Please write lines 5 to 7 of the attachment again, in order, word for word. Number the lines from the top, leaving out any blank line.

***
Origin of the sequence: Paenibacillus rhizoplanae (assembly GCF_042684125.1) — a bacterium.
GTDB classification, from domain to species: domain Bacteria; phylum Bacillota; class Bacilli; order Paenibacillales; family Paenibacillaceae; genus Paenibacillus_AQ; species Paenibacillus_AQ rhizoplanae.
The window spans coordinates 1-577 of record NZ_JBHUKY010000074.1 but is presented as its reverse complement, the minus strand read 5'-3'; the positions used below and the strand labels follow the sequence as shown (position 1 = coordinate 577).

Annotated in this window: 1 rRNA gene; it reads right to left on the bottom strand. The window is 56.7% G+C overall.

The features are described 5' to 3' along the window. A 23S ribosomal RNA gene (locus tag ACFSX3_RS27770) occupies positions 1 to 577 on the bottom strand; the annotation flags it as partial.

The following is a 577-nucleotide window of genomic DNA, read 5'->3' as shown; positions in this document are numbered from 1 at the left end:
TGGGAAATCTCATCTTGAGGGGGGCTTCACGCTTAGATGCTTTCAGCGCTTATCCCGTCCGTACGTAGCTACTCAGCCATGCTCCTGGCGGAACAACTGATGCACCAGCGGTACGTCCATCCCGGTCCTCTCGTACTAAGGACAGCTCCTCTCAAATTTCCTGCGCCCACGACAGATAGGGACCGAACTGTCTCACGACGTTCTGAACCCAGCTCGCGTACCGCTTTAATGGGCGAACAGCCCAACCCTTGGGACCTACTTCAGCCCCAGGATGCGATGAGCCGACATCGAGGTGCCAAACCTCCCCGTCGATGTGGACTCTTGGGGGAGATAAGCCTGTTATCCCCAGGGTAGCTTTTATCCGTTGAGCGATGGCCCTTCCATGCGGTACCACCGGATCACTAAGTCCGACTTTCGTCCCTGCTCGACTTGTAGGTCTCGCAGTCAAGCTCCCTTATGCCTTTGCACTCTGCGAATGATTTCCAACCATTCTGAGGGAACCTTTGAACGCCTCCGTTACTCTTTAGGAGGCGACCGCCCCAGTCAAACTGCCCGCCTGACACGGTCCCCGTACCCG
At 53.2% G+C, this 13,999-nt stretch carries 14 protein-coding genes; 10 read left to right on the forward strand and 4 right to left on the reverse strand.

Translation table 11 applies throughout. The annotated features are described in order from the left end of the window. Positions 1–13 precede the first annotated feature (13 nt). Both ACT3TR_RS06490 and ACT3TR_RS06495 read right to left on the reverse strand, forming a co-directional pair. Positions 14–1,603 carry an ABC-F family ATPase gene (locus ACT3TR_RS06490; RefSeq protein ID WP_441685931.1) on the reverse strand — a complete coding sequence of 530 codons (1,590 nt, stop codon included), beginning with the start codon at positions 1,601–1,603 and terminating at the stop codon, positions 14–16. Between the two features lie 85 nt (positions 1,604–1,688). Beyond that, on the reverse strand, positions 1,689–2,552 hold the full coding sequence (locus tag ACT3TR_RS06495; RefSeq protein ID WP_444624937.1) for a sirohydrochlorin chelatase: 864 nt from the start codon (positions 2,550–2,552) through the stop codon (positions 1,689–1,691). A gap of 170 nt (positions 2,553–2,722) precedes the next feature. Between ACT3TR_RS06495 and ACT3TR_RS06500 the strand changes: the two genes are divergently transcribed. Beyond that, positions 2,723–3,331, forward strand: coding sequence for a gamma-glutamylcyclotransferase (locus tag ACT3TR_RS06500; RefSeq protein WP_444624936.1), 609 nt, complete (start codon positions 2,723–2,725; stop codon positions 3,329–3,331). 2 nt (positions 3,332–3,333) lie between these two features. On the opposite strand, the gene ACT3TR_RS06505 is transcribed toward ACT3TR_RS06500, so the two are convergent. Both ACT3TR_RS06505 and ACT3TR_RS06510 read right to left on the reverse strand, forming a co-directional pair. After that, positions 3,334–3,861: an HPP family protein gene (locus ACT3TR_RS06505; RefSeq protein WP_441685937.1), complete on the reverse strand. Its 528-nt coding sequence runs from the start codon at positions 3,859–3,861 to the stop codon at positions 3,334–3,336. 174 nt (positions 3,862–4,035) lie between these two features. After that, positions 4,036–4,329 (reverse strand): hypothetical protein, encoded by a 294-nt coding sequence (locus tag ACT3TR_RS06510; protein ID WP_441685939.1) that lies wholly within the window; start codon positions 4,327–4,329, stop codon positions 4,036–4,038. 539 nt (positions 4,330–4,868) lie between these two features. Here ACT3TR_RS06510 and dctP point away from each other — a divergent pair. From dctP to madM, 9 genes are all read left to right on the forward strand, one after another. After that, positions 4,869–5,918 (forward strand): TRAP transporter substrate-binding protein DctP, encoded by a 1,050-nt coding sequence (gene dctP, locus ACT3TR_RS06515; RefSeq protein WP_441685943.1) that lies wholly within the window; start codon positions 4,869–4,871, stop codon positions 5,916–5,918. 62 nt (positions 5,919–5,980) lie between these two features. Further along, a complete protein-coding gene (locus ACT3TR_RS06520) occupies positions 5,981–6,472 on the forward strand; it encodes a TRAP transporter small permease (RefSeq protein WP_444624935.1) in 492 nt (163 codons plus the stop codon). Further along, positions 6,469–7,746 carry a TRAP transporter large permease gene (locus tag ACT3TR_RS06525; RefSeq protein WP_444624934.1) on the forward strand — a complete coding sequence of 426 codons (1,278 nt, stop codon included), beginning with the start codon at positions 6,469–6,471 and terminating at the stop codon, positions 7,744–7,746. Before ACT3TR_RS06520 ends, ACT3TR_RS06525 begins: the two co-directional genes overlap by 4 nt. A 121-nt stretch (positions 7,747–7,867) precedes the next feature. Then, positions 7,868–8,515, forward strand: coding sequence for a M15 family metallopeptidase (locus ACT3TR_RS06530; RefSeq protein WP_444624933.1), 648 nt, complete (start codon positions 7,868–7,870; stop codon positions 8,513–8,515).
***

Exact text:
The features are described 5' to 3' along the window. A 23S ribosomal RNA gene (locus tag ACFSX3_RS27770) occupies positions 1 to 577 on the bottom strand; the annotation flags it as partial.

The following is a 577-nucleotide window of genomic DNA, read 5'->3' as shown; positions in this document are numbered from 1 at the left end:
TGGGAAATCTCATCTTGAGGGGGGCTTCACGCTTAGATGCTTTCAGCGCTTATCCCGTCCGTACGTAGCTACTCAGCCATGCTCCTGGCGGAACAACTGATGCACCAGCGGTACGTCCATCCCGGTCCTCTCGTACTAAGGACAGCTCCTCTCAAATTTCCTGCGCCCACGACAGATAGGGACCGAACTGTCTCACGACGTTCTGAACCCAGCTCGCGTACCGCTTTAATGGGCGAACAGCCCAACCCTTGGGACCTACTTCAGCCCCAGGATGCGATGAGCCGACATCGAGGTGCCAAACCTCCCCGTCGATGTGGACTCTTGGGGGAGATAAGCCTGTTATCCCCAGGGTAGCTTTTATCCGTTGAGCGATGGCCCTTCCATGCGGTACCACCGGATCACTAAGTCCGACTTTCGTCCCTGCTCGACTTGTAGGTCTCGCAGTCAAGCTCCCTTATGCCTTTGCACTCTGCGAATGATTTCCAACCATTCTGAGGGAACCTTTGAACGCCTCCGTTACTCTTTAGGAGGCGACCGCCCCAGTCAAACTGCCCGCCTGACACGGTCCCCGTACCCG